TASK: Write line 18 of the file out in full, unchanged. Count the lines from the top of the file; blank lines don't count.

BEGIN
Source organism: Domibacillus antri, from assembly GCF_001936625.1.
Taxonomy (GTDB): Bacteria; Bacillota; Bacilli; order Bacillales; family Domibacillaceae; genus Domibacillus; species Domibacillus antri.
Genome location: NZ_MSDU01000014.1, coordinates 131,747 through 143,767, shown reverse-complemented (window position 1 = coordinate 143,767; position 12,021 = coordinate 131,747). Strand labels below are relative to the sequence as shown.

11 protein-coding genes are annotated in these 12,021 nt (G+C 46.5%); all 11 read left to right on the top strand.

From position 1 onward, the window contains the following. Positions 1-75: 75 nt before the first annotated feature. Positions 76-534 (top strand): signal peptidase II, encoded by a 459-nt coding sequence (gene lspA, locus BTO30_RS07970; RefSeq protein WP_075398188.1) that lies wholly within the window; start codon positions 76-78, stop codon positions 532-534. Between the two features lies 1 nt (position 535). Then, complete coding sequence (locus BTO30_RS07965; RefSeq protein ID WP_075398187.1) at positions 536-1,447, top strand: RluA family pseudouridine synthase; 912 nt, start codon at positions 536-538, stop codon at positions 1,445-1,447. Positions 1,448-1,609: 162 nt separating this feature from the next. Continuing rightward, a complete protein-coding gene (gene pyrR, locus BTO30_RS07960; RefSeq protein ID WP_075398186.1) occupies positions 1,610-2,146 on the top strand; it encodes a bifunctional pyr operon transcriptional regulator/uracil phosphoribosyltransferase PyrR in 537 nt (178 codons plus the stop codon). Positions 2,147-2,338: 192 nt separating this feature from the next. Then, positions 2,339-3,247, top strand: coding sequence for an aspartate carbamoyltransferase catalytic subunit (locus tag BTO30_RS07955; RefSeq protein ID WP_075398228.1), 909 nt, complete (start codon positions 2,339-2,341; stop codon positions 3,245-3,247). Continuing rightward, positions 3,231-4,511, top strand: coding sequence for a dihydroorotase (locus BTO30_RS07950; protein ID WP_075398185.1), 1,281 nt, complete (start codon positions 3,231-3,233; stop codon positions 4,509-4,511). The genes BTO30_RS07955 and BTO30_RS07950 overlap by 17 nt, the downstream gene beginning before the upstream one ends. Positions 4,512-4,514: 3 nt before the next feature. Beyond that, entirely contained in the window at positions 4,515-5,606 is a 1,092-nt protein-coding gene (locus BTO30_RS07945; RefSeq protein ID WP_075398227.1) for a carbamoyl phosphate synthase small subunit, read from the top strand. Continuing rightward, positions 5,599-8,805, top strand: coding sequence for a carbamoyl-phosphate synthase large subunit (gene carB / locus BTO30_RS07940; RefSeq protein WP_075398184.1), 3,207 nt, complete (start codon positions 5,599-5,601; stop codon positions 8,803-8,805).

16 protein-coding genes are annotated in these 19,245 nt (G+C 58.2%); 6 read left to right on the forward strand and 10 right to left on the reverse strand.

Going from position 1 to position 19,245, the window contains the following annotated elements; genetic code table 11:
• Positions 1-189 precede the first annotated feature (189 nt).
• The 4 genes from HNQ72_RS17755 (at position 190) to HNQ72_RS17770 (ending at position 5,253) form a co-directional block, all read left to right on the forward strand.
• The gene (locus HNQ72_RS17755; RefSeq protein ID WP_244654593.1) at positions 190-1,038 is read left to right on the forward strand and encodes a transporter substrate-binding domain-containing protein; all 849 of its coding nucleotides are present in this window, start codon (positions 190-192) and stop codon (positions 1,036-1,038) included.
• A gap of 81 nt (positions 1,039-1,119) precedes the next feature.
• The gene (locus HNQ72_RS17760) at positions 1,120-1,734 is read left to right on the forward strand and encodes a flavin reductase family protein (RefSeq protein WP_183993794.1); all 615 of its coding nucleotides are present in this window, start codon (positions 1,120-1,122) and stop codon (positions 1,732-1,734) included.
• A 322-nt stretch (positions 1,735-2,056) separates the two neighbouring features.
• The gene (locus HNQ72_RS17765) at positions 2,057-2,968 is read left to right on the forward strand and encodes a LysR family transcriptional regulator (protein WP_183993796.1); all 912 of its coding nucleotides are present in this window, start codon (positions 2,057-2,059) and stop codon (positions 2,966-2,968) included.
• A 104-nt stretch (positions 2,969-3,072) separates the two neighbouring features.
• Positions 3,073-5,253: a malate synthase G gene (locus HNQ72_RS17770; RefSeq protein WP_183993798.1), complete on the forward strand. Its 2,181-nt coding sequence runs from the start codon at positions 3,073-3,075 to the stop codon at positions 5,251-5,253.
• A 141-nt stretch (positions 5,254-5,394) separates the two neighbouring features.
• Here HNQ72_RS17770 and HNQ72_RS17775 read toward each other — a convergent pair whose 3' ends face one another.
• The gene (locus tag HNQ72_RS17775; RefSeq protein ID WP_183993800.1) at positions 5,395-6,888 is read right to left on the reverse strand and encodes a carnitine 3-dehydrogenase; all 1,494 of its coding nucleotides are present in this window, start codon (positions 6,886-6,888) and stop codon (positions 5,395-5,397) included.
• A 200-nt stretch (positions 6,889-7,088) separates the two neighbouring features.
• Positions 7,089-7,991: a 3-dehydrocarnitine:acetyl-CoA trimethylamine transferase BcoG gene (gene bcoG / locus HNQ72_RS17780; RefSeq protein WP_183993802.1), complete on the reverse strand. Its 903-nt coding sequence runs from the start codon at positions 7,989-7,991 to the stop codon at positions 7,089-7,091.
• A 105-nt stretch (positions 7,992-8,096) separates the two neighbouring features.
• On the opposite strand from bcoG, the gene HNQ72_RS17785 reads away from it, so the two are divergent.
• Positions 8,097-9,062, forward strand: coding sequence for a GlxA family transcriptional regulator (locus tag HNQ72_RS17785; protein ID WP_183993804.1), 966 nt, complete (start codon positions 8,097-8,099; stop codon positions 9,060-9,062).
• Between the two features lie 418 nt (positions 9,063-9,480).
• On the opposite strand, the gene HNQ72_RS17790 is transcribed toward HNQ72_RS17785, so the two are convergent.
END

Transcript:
• Here HNQ72_RS17770 and HNQ72_RS17775 read toward each other — a convergent pair whose 3' ends face one another.